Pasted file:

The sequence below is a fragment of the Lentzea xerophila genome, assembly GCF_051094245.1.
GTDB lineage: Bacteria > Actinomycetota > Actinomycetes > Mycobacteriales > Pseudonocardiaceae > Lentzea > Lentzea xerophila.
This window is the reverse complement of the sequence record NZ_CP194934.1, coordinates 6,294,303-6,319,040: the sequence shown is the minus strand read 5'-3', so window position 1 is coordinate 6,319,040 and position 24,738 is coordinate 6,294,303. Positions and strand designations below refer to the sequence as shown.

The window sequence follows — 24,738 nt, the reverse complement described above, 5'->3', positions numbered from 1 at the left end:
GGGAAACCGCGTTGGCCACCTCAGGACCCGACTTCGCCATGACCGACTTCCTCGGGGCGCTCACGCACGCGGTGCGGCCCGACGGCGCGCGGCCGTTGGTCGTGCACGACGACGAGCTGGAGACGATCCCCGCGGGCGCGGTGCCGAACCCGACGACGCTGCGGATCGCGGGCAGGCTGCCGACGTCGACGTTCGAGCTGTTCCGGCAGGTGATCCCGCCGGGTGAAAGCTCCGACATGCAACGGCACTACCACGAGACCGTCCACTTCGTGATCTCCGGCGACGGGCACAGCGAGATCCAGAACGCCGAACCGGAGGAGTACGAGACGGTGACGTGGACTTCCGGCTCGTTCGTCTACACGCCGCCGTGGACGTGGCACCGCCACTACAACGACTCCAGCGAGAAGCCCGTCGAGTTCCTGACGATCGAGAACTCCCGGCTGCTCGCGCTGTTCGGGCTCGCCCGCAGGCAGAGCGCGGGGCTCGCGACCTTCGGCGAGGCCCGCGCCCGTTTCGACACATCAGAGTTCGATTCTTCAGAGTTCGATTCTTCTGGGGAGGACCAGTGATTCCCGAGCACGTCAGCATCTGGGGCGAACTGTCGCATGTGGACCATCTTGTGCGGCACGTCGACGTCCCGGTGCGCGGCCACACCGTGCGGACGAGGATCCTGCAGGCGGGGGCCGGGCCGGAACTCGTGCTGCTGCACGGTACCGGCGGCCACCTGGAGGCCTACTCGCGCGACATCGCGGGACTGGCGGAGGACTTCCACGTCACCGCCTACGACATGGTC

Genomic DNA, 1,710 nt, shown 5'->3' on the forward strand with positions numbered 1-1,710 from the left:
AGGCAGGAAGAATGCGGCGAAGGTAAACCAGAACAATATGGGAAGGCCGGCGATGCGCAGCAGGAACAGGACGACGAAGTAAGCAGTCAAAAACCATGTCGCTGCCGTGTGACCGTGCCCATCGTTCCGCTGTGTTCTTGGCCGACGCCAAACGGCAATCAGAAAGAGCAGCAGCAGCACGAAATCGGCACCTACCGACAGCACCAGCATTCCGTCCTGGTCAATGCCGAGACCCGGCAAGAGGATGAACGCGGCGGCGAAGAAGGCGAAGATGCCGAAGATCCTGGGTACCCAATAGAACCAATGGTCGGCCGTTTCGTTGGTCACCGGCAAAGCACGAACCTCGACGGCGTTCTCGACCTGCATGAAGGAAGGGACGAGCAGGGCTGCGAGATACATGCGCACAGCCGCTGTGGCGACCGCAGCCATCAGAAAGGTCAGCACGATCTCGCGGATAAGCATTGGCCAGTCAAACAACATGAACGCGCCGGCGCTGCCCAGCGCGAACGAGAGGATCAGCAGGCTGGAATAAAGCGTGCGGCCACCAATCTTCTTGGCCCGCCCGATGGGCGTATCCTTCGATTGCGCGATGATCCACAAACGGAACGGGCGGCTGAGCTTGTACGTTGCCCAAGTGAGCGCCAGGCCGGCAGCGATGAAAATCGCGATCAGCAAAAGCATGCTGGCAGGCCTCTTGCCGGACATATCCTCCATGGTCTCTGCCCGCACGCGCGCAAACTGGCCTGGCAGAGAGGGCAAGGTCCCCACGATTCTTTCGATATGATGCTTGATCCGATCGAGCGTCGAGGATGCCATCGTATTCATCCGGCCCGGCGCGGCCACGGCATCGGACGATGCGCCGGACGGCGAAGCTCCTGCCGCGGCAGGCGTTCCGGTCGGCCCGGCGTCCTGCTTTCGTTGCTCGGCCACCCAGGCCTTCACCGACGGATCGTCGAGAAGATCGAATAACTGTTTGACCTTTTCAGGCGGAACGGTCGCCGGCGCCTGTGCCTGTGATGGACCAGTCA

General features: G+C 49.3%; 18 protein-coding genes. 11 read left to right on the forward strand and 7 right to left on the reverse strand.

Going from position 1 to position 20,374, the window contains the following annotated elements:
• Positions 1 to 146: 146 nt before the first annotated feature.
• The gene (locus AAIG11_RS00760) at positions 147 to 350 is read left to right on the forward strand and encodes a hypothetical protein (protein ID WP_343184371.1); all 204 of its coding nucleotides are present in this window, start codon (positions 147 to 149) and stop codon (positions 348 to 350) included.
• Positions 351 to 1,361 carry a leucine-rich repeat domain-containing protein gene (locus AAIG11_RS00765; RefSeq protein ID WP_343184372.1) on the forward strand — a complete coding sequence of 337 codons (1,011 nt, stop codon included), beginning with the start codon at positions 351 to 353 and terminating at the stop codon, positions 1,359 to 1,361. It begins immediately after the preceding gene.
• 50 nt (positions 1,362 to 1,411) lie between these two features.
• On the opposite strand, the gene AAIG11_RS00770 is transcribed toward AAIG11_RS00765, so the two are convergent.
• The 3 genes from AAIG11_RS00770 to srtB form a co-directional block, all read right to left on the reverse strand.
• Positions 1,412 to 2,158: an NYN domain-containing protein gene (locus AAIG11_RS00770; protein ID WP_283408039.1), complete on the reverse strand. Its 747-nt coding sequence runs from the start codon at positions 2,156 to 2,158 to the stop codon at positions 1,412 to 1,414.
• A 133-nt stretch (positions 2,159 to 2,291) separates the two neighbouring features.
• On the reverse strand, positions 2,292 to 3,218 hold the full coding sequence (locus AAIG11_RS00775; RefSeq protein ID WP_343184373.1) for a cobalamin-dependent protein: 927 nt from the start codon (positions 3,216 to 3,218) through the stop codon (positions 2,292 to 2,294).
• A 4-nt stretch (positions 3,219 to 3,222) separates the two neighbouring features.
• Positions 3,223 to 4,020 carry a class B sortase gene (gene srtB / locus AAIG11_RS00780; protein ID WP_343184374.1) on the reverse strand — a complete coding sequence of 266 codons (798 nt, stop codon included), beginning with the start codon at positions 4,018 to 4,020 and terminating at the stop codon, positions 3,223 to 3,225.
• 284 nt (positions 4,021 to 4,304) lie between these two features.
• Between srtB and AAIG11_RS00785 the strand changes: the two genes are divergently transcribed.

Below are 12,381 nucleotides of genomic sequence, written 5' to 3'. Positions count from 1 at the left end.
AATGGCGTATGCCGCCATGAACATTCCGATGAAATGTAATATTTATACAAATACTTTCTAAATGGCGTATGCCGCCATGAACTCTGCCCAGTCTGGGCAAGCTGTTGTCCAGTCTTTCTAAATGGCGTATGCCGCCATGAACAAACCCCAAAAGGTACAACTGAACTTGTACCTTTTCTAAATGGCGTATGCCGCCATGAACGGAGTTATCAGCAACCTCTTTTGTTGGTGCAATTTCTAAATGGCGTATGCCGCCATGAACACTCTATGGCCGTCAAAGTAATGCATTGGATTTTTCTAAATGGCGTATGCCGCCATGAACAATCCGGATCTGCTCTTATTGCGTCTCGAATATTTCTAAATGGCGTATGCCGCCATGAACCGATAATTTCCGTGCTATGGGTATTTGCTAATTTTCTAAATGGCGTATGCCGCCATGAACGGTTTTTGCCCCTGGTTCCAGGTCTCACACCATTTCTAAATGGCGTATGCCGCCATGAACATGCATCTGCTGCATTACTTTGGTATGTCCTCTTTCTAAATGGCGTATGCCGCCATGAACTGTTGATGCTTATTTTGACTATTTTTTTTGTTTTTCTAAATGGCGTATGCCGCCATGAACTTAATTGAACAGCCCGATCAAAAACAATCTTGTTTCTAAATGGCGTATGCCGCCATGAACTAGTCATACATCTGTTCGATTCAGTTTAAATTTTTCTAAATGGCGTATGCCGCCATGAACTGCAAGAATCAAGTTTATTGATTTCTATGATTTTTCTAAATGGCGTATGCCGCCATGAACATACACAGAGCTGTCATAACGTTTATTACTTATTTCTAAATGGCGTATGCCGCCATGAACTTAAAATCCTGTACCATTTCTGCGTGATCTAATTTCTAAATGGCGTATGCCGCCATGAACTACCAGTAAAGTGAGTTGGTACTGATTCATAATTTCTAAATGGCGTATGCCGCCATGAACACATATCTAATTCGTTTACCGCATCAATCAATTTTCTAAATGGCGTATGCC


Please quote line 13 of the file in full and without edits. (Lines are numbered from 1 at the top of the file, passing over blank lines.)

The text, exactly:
• 50 nt (positions 1,362 to 1,411) lie between these two features.